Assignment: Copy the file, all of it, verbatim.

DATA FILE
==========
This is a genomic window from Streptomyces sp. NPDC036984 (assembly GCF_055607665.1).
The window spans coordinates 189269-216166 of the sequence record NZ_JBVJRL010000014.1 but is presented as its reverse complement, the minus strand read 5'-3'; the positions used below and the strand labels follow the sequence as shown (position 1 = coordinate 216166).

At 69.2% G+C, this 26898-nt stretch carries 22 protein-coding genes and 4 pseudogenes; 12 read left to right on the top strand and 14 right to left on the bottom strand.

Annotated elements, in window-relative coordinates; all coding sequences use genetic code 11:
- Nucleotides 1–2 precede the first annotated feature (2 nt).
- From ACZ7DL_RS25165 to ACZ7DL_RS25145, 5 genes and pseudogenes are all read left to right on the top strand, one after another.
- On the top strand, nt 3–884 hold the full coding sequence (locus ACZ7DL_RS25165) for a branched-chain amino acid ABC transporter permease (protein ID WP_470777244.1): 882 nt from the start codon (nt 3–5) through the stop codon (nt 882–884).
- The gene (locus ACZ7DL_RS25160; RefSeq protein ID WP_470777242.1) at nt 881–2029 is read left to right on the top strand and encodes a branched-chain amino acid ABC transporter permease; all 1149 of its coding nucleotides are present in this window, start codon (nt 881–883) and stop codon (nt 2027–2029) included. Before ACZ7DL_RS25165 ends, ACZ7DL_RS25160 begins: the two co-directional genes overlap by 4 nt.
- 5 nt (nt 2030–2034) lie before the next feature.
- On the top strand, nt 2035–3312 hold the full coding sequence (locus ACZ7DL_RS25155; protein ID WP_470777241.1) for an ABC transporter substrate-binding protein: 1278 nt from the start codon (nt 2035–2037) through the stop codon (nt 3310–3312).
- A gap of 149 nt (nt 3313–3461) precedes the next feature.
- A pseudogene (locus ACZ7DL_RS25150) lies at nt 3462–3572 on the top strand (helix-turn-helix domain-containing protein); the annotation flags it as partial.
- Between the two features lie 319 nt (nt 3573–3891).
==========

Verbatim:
This is a genomic window from Streptomyces sp. NPDC036984 (assembly GCF_055607665.1).
The window spans coordinates 189269-216166 of the sequence record NZ_JBVJRL010000014.1 but is presented as its reverse complement, the minus strand read 5'-3'; the positions used below and the strand labels follow the sequence as shown (position 1 = coordinate 216166).

At 69.2% G+C, this 26898-nt stretch carries 22 protein-coding genes and 4 pseudogenes; 12 read left to right on the top strand and 14 right to left on the bottom strand.

Annotated elements, in window-relative coordinates; all coding sequences use genetic code 11:
- Nucleotides 1–2 precede the first annotated feature (2 nt).
- From ACZ7DL_RS25165 to ACZ7DL_RS25145, 5 genes and pseudogenes are all read left to right on the top strand, one after another.
- On the top strand, nt 3–884 hold the full coding sequence (locus ACZ7DL_RS25165) for a branched-chain amino acid ABC transporter permease (protein ID WP_470777244.1): 882 nt from the start codon (nt 3–5) through the stop codon (nt 882–884).
- The gene (locus ACZ7DL_RS25160; RefSeq protein ID WP_470777242.1) at nt 881–2029 is read left to right on the top strand and encodes a branched-chain amino acid ABC transporter permease; all 1149 of its coding nucleotides are present in this window, start codon (nt 881–883) and stop codon (nt 2027–2029) included. Before ACZ7DL_RS25165 ends, ACZ7DL_RS25160 begins: the two co-directional genes overlap by 4 nt.
- 5 nt (nt 2030–2034) lie before the next feature.
- On the top strand, nt 2035–3312 hold the full coding sequence (locus ACZ7DL_RS25155; protein ID WP_470777241.1) for an ABC transporter substrate-binding protein: 1278 nt from the start codon (nt 2035–2037) through the stop codon (nt 3310–3312).
- A gap of 149 nt (nt 3313–3461) precedes the next feature.
- A pseudogene (locus ACZ7DL_RS25150) lies at nt 3462–3572 on the top strand (helix-turn-helix domain-containing protein); the annotation flags it as partial.
- Between the two features lie 319 nt (nt 3573–3891).